The “dance craze” of the 1920s was largely influenced by dancing trends on college campuses during the period; one of the most popular dances of the time was known as the “collegiate.”[1] Dance was a very controversial subject for college campuses in the 1920s, and proved to be a source of conflict between students and college administrations.[2] The conservative administrations believed that the modern styles of dancing, such as swing and jive, were inappropriate for students, whereas students believed that they were harmless enough, or at least that they ought to have the freedom to dance in the way that they pleased.

At Geneva specifically, dance remains a controversial subject today as no dances are permitted on campus, with the exception of folk-style dances. It is important to note, however, that not only has this been the unchanged stance of Geneva for many years, but also that in the 1920s, this stance was not at all atypical in comparison with other colleges in America.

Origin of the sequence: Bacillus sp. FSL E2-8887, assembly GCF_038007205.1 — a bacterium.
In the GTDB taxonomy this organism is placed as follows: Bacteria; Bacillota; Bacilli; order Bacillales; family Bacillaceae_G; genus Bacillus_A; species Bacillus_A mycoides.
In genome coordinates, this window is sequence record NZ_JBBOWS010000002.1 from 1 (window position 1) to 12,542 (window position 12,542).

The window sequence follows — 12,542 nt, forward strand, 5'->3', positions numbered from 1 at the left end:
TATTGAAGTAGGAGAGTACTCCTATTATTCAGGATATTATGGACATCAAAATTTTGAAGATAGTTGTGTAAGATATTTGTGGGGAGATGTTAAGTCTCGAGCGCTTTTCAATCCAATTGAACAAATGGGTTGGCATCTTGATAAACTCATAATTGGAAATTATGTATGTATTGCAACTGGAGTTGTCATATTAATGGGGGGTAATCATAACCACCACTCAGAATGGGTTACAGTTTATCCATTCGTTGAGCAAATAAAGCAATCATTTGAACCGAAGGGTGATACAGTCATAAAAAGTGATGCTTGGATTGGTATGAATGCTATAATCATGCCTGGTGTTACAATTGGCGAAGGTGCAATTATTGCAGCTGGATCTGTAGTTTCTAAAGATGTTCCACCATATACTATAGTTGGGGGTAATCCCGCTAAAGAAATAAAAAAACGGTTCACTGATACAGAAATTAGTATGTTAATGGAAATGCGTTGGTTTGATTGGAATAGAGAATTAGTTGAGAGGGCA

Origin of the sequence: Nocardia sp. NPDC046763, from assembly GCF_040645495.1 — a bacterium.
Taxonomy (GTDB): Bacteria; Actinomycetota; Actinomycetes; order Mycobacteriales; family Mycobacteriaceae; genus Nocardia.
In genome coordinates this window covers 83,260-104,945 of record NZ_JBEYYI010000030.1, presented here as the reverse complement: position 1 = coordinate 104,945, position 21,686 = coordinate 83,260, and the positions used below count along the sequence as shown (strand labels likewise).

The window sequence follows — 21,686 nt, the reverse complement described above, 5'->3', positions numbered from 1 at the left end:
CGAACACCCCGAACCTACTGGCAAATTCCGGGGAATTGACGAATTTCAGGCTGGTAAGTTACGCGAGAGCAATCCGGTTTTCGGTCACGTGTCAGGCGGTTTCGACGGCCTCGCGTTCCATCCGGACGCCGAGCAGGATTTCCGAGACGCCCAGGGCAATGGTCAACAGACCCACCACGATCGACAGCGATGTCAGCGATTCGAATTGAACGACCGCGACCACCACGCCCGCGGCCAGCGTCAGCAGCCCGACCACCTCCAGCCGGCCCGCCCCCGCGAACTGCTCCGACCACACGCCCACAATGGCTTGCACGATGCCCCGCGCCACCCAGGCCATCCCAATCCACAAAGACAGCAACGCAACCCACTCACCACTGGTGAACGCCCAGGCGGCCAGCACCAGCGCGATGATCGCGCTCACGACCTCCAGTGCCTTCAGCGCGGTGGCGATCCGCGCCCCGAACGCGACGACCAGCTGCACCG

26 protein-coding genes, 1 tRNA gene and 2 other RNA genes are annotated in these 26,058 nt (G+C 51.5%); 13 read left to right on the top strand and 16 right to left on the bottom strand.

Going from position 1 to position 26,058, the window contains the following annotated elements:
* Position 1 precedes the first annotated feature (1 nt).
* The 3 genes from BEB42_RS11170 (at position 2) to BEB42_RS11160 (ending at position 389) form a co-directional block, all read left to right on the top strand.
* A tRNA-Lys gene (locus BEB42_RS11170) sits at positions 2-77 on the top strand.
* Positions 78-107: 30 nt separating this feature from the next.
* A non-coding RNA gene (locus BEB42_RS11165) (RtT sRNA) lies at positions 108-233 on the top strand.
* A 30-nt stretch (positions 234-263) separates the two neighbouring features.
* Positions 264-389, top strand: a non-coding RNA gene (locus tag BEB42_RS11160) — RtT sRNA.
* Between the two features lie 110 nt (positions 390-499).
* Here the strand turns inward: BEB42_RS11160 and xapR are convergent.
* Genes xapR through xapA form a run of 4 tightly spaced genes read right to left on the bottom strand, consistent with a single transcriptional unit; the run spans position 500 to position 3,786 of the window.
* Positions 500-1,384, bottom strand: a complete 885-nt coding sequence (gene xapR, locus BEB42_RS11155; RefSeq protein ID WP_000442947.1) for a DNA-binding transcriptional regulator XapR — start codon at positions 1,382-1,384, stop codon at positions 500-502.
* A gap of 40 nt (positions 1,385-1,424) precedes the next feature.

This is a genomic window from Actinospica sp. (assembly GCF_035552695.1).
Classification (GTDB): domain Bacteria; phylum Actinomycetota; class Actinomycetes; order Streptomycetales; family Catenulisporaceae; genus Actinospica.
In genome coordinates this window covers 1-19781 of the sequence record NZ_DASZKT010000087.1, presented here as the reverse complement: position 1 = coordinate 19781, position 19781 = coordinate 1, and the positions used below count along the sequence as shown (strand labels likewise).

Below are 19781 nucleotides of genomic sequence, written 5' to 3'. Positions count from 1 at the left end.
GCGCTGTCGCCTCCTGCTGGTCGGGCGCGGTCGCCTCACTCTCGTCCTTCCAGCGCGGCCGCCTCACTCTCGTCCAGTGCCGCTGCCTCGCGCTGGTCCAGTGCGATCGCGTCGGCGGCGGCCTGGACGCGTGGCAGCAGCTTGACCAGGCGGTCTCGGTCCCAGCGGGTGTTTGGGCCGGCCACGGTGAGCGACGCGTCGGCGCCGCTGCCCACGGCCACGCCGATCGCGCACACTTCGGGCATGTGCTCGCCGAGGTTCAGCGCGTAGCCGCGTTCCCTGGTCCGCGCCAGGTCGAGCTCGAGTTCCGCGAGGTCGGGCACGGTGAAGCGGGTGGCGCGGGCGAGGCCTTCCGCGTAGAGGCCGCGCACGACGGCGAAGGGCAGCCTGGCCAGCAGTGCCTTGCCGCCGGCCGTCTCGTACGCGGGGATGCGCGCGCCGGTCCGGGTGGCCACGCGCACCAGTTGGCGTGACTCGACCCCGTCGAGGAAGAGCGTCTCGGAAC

In addition, the allowance of folk-style dances at Geneva seems to have been taken advantage of just as it is today with the current flourishing if the Contra Dance Club. In the 1926, Geneva College held a Spring Festival in the Reeves Stadium, in which an orchestra played and various groups of students were able to participate in international folk dances from many places, including England, Poland, Japan, Wales, Germany, Russia, Ireland, the Alpine Mountains, the Scottish Highlands, Greece, France, the Netherlands, and the United States of America. Despite the unchanged policy regarding dance on Geneva’s Campus since then, no attempts to fit within the loopholes of the policy today have come close to the scale of the Spring Festival in 1926.

[1] Paula S. Fass, The Damned and the Beautiful: American Youth in the 1920s, (New York: Oxford U. Press, 1977), 302.

[2] Barbara A. Schreier, Fitting In: Four Generations of College Life, (Chicago: Chicago Historical Society, 1991), 23.